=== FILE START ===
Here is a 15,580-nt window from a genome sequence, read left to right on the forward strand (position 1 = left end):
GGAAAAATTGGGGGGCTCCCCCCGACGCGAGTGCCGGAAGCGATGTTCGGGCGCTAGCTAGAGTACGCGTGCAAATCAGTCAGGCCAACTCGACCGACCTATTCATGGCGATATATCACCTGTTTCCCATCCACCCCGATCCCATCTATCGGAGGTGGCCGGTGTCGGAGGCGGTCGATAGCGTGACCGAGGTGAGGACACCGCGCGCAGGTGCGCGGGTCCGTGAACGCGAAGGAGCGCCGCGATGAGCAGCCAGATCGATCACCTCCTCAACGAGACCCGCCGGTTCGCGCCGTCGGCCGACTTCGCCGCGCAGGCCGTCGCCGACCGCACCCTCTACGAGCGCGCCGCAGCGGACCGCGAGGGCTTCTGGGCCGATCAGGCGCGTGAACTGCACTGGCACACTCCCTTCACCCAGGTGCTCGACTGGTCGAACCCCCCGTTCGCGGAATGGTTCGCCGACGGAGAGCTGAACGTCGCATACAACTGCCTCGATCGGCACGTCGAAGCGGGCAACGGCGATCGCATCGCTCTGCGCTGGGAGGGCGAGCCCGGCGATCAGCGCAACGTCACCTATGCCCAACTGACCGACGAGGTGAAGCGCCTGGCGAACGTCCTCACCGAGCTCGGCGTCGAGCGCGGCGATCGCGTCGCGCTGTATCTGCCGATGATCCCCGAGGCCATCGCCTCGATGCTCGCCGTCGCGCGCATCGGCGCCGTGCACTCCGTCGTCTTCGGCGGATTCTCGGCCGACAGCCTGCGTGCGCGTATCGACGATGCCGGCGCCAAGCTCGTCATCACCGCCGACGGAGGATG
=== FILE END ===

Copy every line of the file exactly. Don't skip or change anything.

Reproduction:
Here is a 15,580-nt window from a genome sequence, read left to right on the forward strand (position 1 = left end):
GGAAAAATTGGGGGGCTCCCCCCGACGCGAGTGCCGGAAGCGATGTTCGGGCGCTAGCTAGAGTACGCGTGCAAATCAGTCAGGCCAACTCGACCGACCTATTCATGGCGATATATCACCTGTTTCCCATCCACCCCGATCCCATCTATCGGAGGTGGCCGGTGTCGGAGGCGGTCGATAGCGTGACCGAGGTGAGGACACCGCGCGCAGGTGCGCGGGTCCGTGAACGCGAAGGAGCGCCGCGATGAGCAGCCAGATCGATCACCTCCTCAACGAGACCCGCCGGTTCGCGCCGTCGGCCGACTTCGCCGCGCAGGCCGTCGCCGACCGCACCCTCTACGAGCGCGCCGCAGCGGACCGCGAGGGCTTCTGGGCCGATCAGGCGCGTGAACTGCACTGGCACACTCCCTTCACCCAGGTGCTCGACTGGTCGAACCCCCCGTTCGCGGAATGGTTCGCCGACGGAGAGCTGAACGTCGCATACAACTGCCTCGATCGGCACGTCGAAGCGGGCAACGGCGATCGCATCGCTCTGCGCTGGGAGGGCGAGCCCGGCGATCAGCGCAACGTCACCTATGCCCAACTGACCGACGAGGTGAAGCGCCTGGCGAACGTCCTCACCGAGCTCGGCGTCGAGCGCGGCGATCGCGTCGCGCTGTATCTGCCGATGATCCCCGAGGCCATCGCCTCGATGCTCGCCGTCGCGCGCATCGGCGCCGTGCACTCCGTCGTCTTCGGCGGATTCTCGGCCGACAGCCTGCGTGCGCGTATCGACGATGCCGGCGCCAAGCTCGTCATCACCGCCGACGGAGGATG